The move to legalize marijuana in Connecticut has a New Haven entrepreneur eyeing his next move: Marketing a homegrown marijuana-infused barbecue sauce. And becoming “the Heinz ketchup of the cannabis industry.”
The entrepreneur, Ricky Evans, is already known for his barbecue and his sauce. He owns Ricky D’s Rib Shack and he was spotted at the state Capitol last week looking to convince lawmakers to legalize recreational use of marijuana this year — so he can start selling a new version of his patented sauce that will get fans of his ribs buzzing even more than they do now.
Five years ago, he was selling his popular barbecue from a food truck. Now he has a restaurant on Winchester Avenue and is selling his own line of Kansa-Lina barbecue sauce and dry rub in local grocers like Elm City Market in New Haven, T & J IGA Supermarket in East Haven and at The Spice Mill in Manchester and on Amazon, where you can get his Rib Shack starter kit.
But the idea to create an infused sauce as another means for diversifying the business came about during a lull in dishing out his signature brisket, pulled pork, and ribs last fall. Rising meat prices and other competitive pressures are requiring him to think of new product lines to stay in business.
“My brother and I do a lot of brainstorming,” he said. “And I was like ‘Yo, what if we had marijuana-infused barbecue sauce?’”
The idea hit him like lightning. Evans has a medical marijuana card. He was aware that there are all kinds of ways to consume marijuana. For those who prefer not to smoke, there are tinctures, vapes, and edibles.
“I’ve been in a few dispensaries. They have cookies. They have brownies,” he said. “They don’t have sauces. How come my sauce can’t be the first?”
Because he manufactures and distributes his own brand of barbecue sauce, Evans has some experience with that end of the business. But to move into Connecticut’s budding cannabis industry he was going to need some help.
Luckily, his brother remembered a business card that someone had left at the restaurant.
That card was from Kebra Smith Bolden, of Women Grow Connecticut and Cannabis Consultants of Connecticut. Evans gave her a call.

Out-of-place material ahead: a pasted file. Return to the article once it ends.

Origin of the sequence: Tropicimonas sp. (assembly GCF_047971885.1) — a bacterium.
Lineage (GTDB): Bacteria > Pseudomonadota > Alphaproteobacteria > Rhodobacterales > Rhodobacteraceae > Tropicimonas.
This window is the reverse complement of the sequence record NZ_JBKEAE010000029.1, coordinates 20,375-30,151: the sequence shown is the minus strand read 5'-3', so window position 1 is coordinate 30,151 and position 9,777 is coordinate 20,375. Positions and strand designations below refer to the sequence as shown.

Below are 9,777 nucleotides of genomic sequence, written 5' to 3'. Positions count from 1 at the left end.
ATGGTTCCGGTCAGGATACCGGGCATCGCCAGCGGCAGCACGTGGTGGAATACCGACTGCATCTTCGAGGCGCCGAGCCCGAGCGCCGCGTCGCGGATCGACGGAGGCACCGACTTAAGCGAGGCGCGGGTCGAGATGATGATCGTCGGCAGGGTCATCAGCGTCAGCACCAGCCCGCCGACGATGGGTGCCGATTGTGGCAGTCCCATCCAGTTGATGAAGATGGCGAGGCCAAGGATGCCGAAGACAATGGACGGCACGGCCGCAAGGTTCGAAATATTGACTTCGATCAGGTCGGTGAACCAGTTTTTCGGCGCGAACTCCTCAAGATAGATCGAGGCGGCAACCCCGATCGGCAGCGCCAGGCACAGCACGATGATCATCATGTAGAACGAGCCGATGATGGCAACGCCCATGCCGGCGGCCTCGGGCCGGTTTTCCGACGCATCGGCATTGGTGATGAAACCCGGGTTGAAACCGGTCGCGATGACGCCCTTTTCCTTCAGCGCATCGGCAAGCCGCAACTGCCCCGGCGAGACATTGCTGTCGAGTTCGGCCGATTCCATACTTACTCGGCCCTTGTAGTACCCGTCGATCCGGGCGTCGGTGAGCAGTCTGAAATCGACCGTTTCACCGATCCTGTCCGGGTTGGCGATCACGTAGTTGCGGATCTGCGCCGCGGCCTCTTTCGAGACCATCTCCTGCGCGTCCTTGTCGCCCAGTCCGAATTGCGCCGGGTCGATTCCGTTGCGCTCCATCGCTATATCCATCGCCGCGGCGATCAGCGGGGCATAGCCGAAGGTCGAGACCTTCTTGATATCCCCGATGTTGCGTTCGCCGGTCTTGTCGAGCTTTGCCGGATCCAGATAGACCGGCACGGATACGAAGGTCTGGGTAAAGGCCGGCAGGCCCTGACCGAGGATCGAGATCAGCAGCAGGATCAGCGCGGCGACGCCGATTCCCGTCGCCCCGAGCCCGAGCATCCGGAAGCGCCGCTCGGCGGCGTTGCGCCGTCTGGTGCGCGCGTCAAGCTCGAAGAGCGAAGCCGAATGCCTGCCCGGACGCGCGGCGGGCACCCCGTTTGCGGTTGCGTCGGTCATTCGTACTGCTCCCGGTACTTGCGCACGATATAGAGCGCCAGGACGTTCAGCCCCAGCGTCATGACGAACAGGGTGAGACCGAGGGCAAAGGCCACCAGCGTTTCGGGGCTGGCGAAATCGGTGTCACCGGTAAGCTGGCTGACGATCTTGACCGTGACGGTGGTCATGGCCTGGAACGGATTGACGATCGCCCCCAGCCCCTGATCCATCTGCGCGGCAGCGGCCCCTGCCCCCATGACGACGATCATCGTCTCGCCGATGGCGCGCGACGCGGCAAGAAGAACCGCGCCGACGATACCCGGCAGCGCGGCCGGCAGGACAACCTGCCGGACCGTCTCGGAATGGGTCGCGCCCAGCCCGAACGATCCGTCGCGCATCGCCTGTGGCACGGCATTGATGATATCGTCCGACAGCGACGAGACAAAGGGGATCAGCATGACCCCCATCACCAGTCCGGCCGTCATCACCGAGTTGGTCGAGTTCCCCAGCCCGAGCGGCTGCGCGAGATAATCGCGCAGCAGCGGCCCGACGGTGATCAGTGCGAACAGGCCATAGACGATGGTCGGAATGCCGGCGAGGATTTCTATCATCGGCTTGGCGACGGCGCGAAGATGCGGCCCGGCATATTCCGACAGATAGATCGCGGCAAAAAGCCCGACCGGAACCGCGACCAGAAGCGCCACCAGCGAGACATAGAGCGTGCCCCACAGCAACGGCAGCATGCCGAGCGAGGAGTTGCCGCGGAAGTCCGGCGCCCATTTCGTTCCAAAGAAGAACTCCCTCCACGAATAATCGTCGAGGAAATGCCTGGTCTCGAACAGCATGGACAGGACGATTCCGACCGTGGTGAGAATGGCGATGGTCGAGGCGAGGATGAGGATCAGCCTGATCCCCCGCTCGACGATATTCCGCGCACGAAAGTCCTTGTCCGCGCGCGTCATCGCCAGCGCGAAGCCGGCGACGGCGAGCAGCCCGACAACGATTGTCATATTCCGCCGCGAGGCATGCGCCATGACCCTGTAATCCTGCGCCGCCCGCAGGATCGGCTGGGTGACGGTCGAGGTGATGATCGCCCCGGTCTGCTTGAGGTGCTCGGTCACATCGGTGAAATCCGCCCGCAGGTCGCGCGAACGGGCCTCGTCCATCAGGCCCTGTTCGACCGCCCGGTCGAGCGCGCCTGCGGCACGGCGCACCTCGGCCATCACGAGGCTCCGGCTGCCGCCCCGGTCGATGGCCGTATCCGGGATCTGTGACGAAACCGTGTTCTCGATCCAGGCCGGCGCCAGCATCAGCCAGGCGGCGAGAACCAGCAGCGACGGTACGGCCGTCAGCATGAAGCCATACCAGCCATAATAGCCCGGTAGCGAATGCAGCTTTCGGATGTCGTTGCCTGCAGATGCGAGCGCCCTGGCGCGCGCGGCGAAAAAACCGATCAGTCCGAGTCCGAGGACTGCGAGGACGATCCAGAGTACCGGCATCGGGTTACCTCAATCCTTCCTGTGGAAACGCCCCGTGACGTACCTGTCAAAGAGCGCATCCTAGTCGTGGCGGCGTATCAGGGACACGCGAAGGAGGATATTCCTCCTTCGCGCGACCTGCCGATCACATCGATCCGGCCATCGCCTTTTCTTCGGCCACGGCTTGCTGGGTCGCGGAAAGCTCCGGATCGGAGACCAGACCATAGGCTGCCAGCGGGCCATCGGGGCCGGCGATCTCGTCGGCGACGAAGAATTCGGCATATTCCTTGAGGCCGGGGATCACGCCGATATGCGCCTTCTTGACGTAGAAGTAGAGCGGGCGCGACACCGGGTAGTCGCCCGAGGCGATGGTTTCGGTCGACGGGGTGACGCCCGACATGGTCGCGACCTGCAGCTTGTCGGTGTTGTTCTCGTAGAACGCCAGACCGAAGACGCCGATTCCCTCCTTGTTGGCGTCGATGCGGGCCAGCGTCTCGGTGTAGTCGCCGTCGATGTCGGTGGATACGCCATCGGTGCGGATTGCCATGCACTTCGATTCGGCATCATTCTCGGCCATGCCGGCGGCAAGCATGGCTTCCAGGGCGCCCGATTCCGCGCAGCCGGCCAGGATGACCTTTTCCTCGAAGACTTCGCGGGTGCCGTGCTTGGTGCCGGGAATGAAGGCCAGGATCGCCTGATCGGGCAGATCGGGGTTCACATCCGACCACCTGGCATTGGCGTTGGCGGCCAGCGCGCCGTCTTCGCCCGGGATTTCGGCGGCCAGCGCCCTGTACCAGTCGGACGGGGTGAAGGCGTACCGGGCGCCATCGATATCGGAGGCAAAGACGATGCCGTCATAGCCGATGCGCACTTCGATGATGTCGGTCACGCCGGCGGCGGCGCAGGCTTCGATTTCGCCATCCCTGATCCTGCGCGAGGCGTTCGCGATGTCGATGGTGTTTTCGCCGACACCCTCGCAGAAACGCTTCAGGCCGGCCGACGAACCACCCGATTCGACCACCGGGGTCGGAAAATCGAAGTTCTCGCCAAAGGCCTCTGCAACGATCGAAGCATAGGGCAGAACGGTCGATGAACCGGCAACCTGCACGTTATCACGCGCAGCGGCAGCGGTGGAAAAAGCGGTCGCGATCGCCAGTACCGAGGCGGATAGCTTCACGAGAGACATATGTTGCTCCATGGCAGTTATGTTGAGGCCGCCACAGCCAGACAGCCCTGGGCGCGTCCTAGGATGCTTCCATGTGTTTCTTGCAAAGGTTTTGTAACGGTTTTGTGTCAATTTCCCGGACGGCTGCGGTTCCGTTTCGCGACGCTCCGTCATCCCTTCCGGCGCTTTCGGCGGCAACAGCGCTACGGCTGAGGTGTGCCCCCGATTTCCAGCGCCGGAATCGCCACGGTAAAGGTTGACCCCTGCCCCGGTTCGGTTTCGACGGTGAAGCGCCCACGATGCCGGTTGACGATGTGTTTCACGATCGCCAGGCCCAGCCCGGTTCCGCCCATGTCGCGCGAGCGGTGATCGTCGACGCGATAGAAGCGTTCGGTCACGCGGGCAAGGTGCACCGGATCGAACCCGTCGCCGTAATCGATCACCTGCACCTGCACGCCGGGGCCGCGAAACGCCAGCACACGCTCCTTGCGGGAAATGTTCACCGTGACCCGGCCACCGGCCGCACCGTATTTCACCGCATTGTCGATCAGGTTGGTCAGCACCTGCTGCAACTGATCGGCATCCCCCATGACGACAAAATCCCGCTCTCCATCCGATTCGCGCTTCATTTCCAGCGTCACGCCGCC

Before that phone call, Evans said, he had no clue what it meant to infuse his sauce with marijuana.
Smith Bolden, who was up at the Capitol at the start of the legislative session last week with Evans and other advocates, recently told the Hartford Courant, that she believes legalization in Connecticut to be inevitable given the paths of Massachusetts and New Jersey and the overwhelming support for such a move in the state.
Through Smith Bolden, Evans participated in meetings and classes where he learned about the different components of marijuana. He learned that he would not just chop or grind up weed and add it to his sauce — at least not yet. But that he could add CBD, a compound found in marijuana that is legal to sell on its own in most cases, as an extract.
“It doesn’t get you high, and it can be used for medicinal uses,” he said. Evans said his understanding is that selling a sauce with CBD extract would be perfectly legal in the state.
With the state legislature gearing up again to consider legalizing recreation use of marijuana, Evans sees greater opportunity for his business. If legalization passes, he would infuse his sauce with marijuana, which would have THC, the compound in cannabis that actually makes you high
Evans’ regular, marijuana-free barbecue sauce retails for about $8 for a 16-ounce bottle. His marijuana-infused sauce, which he is calling Canna-Lina, would retail for about $40 a bottle. He said he already has interest coming out of Massachusetts where the recreational use of marijuana is now legal.
3.0: Pot Mayo?
Eventually, Evans said, he might add infused ketchups, mustards and mayonnaise. While Evans currently makes and bottles the Canna-Lina sauce himself, his regular sauce is made and packaged with Onofrio’s Ultimate Foods here in New Haven. He also works with a local printer to provide his labels. He would seek to source the cannabis for his sauce from a homegrown cultivator who could help him pick a strain that best compliments his recipe.
“It might be funny, but I could be the Heinz ketchup of the cannabis industry,” he said. “Why use this sauce? They could just have somebody make their own sauce; they don’t have to use me. My argument is: I have a sauce that is tested every day. People enjoy the food and the product I have. I say that humbly. I’m still a small business. These gaps here of no customer coming. My expenses tab is still running.”
“As a small business, as an entrepreneur, I’m always looking for innovative ways to drive business so I can keep the lights and gas on,” he added.
Last week Evans joined Smith Bolden up at the state Capitol for the opening day of the new state legislative session, when legalization is again on the agenda. He said it was his first time making such a trip, but it won’t be his last this session.
“I’ve got to do what I’ve got to do keep my business going,” he said.